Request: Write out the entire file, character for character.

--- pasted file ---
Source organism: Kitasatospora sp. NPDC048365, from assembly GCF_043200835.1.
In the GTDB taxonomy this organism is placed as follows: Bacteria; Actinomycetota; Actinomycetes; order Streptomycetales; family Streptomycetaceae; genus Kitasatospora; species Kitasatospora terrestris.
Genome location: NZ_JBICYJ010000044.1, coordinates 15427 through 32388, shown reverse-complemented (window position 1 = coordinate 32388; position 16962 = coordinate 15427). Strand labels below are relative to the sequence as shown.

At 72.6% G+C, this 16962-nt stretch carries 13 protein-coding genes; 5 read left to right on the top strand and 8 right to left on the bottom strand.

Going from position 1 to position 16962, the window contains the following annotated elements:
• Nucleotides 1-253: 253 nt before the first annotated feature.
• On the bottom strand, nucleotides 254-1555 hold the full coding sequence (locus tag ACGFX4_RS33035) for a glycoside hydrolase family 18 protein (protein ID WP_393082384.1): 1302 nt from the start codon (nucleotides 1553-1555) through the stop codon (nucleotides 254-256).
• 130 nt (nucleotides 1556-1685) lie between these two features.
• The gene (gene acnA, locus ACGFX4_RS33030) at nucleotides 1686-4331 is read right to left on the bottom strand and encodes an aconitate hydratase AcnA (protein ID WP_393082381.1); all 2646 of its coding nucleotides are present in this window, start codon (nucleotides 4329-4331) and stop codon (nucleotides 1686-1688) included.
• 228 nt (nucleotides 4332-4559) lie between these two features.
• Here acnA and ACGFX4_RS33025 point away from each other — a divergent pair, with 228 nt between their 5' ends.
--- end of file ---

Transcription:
Source organism: Kitasatospora sp. NPDC048365, from assembly GCF_043200835.1.
In the GTDB taxonomy this organism is placed as follows: Bacteria; Actinomycetota; Actinomycetes; order Streptomycetales; family Streptomycetaceae; genus Kitasatospora; species Kitasatospora terrestris.
Genome location: NZ_JBICYJ010000044.1, coordinates 15427 through 32388, shown reverse-complemented (window position 1 = coordinate 32388; position 16962 = coordinate 15427). Strand labels below are relative to the sequence as shown.

At 72.6% G+C, this 16962-nt stretch carries 13 protein-coding genes; 5 read left to right on the top strand and 8 right to left on the bottom strand.

Going from position 1 to position 16962, the window contains the following annotated elements:
• Nucleotides 1-253: 253 nt before the first annotated feature.
• On the bottom strand, nucleotides 254-1555 hold the full coding sequence (locus tag ACGFX4_RS33035) for a glycoside hydrolase family 18 protein (protein ID WP_393082384.1): 1302 nt from the start codon (nucleotides 1553-1555) through the stop codon (nucleotides 254-256).
• 130 nt (nucleotides 1556-1685) lie between these two features.
• The gene (gene acnA, locus ACGFX4_RS33030) at nucleotides 1686-4331 is read right to left on the bottom strand and encodes an aconitate hydratase AcnA (protein ID WP_393082381.1); all 2646 of its coding nucleotides are present in this window, start codon (nucleotides 4329-4331) and stop codon (nucleotides 1686-1688) included.
• 228 nt (nucleotides 4332-4559) lie between these two features.
• Here acnA and ACGFX4_RS33025 point away from each other — a divergent pair, with 228 nt between their 5' ends.